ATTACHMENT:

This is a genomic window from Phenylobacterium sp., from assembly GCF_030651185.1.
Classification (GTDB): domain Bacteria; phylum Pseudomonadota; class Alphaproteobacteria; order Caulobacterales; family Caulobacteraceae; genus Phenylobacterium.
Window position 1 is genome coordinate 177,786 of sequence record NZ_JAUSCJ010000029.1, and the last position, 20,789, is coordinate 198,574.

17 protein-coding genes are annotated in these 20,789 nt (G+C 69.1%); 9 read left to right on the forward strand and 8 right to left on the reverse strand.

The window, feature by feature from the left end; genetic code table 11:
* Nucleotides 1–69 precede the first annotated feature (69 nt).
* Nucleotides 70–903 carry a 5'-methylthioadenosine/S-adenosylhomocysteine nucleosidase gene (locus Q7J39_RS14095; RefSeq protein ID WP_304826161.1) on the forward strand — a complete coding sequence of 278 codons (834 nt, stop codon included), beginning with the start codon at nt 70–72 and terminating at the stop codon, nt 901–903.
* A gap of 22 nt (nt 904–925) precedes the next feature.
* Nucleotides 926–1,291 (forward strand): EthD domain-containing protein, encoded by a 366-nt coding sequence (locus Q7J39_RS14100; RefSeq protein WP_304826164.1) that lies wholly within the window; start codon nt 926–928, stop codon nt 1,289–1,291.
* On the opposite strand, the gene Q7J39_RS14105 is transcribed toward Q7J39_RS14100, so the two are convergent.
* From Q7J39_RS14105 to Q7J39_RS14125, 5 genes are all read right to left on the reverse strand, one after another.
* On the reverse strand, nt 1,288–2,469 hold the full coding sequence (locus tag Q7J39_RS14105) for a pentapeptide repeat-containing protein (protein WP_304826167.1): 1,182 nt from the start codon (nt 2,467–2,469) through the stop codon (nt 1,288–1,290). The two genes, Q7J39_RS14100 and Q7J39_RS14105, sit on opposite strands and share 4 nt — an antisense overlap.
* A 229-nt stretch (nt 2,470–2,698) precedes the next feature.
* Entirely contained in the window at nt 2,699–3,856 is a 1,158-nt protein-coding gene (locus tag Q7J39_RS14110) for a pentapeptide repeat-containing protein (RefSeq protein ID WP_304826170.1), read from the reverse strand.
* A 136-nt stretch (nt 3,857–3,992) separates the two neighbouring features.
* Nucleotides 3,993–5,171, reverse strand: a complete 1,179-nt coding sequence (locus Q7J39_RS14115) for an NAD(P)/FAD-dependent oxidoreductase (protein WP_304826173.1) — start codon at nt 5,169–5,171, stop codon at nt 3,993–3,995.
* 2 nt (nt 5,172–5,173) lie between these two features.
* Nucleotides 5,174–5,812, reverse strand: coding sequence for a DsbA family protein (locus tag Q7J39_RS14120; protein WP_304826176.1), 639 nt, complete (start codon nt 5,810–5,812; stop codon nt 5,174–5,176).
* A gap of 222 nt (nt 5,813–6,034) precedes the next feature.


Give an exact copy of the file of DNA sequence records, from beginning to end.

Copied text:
This is a genomic window from Phenylobacterium sp., from assembly GCF_030651185.1.
Classification (GTDB): domain Bacteria; phylum Pseudomonadota; class Alphaproteobacteria; order Caulobacterales; family Caulobacteraceae; genus Phenylobacterium.
Window position 1 is genome coordinate 177,786 of sequence record NZ_JAUSCJ010000029.1, and the last position, 20,789, is coordinate 198,574.

17 protein-coding genes are annotated in these 20,789 nt (G+C 69.1%); 9 read left to right on the forward strand and 8 right to left on the reverse strand.

The window, feature by feature from the left end; genetic code table 11:
* Nucleotides 1–69 precede the first annotated feature (69 nt).
* Nucleotides 70–903 carry a 5'-methylthioadenosine/S-adenosylhomocysteine nucleosidase gene (locus Q7J39_RS14095; RefSeq protein ID WP_304826161.1) on the forward strand — a complete coding sequence of 278 codons (834 nt, stop codon included), beginning with the start codon at nt 70–72 and terminating at the stop codon, nt 901–903.
* A gap of 22 nt (nt 904–925) precedes the next feature.
* Nucleotides 926–1,291 (forward strand): EthD domain-containing protein, encoded by a 366-nt coding sequence (locus Q7J39_RS14100; RefSeq protein WP_304826164.1) that lies wholly within the window; start codon nt 926–928, stop codon nt 1,289–1,291.
* On the opposite strand, the gene Q7J39_RS14105 is transcribed toward Q7J39_RS14100, so the two are convergent.
* From Q7J39_RS14105 to Q7J39_RS14125, 5 genes are all read right to left on the reverse strand, one after another.
* On the reverse strand, nt 1,288–2,469 hold the full coding sequence (locus tag Q7J39_RS14105) for a pentapeptide repeat-containing protein (protein WP_304826167.1): 1,182 nt from the start codon (nt 2,467–2,469) through the stop codon (nt 1,288–1,290). The two genes, Q7J39_RS14100 and Q7J39_RS14105, sit on opposite strands and share 4 nt — an antisense overlap.
* A 229-nt stretch (nt 2,470–2,698) precedes the next feature.
* Entirely contained in the window at nt 2,699–3,856 is a 1,158-nt protein-coding gene (locus tag Q7J39_RS14110) for a pentapeptide repeat-containing protein (RefSeq protein ID WP_304826170.1), read from the reverse strand.
* A 136-nt stretch (nt 3,857–3,992) separates the two neighbouring features.
* Nucleotides 3,993–5,171, reverse strand: a complete 1,179-nt coding sequence (locus Q7J39_RS14115) for an NAD(P)/FAD-dependent oxidoreductase (protein WP_304826173.1) — start codon at nt 5,169–5,171, stop codon at nt 3,993–3,995.
* 2 nt (nt 5,172–5,173) lie between these two features.
* Nucleotides 5,174–5,812, reverse strand: coding sequence for a DsbA family protein (locus tag Q7J39_RS14120; protein WP_304826176.1), 639 nt, complete (start codon nt 5,810–5,812; stop codon nt 5,174–5,176).
* A gap of 222 nt (nt 5,813–6,034) precedes the next feature.